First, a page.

Oregano is low-demand in terms of nutrients, and adequately-prepared soil should provide enough for the plant's development.

In soils with a low content of organic matter, NPK fertilizer can be applied. It will provide nitrogen, phosphorus, and potassium. It is recommendable to apply half of the recommended dose before planting and the second half after pruning in the soil surrounding the neck of the stem. Be aware that excessive fertilizer can reduce the flavor of oregano leaves.

Nutritional deficiencies may manifest as retarded growth, light-colored leaves, yellowish spots, tips on the leaves, or any other similar sign that could be a response to a lack of certain nutrients. Those deficiencies can be remediated by applying a liquid micronutrient corrector, preferably by spraying it over the leaves.

PRUNING

Using disinfected scissors, eliminate stems growing laterally in order to direct development towards the production of new leaves. Keep in mind that allowing oregano to flower will reduce or stop growth completely. It also reduces the flavor of the leaves.

Oregano, like other perennial herbs, will die to the ground at the end of each growing season and return the next year from the roots. In order to help them survive the cold season, a winter mulch of evergreen boughs or straw can be applied in November or December, after the soil has frozen, and be removed in the spring. On the other hand, many oregano varieties that grow in pots are able to spend the winter indoors.

4. PEST & DISEASE CONTROL


Although oregano is a very hardy herb, it can be attacked by aphids and spider mites. Root and stem rot may occur in the presence of fungi, usually due to excessive watering or poor drainage.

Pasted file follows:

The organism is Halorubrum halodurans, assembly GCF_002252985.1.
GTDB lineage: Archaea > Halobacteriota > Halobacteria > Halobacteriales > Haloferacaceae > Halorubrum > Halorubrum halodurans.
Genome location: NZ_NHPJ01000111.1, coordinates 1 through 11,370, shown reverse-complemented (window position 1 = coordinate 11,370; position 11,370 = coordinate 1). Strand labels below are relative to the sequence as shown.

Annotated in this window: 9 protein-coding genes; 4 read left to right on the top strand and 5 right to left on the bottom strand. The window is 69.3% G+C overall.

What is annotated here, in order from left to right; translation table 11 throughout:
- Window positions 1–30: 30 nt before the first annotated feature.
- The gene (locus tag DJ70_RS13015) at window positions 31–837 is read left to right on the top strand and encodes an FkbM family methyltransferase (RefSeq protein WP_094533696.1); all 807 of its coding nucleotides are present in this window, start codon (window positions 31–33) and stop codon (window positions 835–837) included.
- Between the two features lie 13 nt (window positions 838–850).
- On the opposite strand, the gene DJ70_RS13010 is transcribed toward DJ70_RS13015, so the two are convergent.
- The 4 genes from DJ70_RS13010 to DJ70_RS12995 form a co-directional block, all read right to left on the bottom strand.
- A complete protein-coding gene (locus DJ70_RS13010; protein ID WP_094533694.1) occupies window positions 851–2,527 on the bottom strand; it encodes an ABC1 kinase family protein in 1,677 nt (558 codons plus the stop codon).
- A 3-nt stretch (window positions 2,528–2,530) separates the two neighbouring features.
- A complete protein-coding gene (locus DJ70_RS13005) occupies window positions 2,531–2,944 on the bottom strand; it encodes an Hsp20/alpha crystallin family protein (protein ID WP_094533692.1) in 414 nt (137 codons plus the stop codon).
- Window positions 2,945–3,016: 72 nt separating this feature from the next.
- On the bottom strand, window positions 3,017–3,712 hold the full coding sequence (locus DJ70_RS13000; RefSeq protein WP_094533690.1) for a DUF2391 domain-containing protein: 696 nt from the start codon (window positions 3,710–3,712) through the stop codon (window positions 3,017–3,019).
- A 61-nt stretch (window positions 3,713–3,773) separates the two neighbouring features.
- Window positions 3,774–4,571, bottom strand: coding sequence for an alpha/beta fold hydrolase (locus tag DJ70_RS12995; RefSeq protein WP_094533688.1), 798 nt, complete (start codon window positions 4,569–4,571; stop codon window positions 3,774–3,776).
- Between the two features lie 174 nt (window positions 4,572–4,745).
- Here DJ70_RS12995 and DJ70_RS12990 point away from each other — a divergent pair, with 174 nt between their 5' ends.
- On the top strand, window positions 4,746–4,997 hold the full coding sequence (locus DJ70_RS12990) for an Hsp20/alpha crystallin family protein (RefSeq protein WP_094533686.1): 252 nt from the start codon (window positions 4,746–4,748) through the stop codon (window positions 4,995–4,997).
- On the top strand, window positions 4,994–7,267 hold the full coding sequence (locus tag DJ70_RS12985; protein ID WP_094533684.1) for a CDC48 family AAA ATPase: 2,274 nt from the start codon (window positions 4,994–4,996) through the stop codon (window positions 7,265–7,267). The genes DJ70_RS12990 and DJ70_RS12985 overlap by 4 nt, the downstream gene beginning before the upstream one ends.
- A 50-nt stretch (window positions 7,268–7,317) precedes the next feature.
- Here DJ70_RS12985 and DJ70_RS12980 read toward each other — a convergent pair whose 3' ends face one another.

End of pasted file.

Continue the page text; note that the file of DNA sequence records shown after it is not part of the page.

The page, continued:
Always check for plants with retarded growth, as well as any parts that differ from the standard or that are gathering large populations of insects.

Never use scissors that were used on plants showing disease symptoms for pruning or harvesting healthy plants, and consider removing infected plants from the area.

5. HARVESTING OREGANO


It is preferable to harvest oregano when it has reached five inches (12.5 cm) tall and before it flowers in order to obtain the highest concentration of phytonutrients in the leaves. Harvest on warm days, after the morning dew has dried, to obtain the highest concentration of essential oils. Use scissors to cut the stems with a node or set of leaves to ensure the sprouting of new stems.

6. STORAGE


After harvest, let the leaves dry indoors at room temperature or freeze them while fresh. Since oregano doesn't contain much water, it will not ripen after being harvested.

It is better to consume stored oregano before the next harvest, since the concentration of its active compounds will fade away as time passes. Unlike most herbs, oregano leaves are best used dried.

Like other aromatic herbs, oregano is easy to care for, and if it is grown in containers, it can be kept indoors during the winter, so it can provide its fresh fragrance and flavor all year around.

Bibliography

  • Michigan State University, Growing and using herbs
  • Clemson University, South Carolina, Cooperative Extension, Herbs
  • University of Illinois, Herb Gardening, Greek Oregano